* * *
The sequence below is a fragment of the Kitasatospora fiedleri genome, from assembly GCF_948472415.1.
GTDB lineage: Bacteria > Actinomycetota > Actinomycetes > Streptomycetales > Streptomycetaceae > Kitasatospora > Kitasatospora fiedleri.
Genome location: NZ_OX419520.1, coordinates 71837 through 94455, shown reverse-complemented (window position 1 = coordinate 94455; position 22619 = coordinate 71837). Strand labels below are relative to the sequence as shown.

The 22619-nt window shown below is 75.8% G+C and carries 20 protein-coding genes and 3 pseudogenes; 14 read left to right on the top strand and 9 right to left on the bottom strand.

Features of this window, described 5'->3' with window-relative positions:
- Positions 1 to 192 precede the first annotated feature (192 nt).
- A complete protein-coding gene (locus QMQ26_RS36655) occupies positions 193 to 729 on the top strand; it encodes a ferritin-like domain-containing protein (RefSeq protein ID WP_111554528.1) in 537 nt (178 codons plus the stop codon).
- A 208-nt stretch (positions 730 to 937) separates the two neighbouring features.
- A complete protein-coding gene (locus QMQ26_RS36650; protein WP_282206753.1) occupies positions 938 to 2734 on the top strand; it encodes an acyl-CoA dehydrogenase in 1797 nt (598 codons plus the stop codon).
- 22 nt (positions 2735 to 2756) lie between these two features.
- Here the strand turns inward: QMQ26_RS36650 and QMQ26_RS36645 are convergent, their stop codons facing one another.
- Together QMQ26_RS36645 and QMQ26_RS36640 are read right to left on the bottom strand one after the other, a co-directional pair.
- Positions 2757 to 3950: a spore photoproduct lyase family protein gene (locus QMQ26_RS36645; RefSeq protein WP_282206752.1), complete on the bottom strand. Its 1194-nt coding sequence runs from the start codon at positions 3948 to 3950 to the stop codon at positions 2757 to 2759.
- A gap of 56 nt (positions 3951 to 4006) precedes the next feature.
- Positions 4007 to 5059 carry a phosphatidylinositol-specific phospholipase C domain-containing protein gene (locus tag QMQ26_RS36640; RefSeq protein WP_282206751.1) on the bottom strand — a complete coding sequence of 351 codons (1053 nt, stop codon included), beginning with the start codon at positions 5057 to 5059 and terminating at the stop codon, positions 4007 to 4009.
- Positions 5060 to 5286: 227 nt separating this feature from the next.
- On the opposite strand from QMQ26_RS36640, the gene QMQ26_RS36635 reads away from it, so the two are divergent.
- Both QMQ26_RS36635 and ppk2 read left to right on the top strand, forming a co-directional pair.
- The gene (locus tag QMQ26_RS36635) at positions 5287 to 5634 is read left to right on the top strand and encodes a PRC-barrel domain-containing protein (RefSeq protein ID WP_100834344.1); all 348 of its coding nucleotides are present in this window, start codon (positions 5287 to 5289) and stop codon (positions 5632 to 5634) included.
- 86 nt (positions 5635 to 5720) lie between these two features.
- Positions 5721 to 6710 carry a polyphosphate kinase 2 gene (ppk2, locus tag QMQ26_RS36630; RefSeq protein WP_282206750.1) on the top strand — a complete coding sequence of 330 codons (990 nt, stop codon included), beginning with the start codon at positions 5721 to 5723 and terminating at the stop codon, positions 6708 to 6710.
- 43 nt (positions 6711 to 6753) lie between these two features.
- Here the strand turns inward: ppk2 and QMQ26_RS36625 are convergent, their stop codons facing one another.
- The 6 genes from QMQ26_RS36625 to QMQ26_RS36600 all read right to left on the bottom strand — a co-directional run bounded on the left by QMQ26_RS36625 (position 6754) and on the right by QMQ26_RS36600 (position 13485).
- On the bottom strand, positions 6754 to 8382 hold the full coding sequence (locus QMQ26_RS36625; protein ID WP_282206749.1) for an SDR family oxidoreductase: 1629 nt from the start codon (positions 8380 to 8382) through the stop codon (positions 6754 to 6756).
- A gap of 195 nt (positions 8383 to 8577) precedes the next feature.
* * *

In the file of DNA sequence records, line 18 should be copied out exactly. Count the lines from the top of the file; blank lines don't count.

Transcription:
- Both QMQ26_RS36635 and ppk2 read left to right on the top strand, forming a co-directional pair.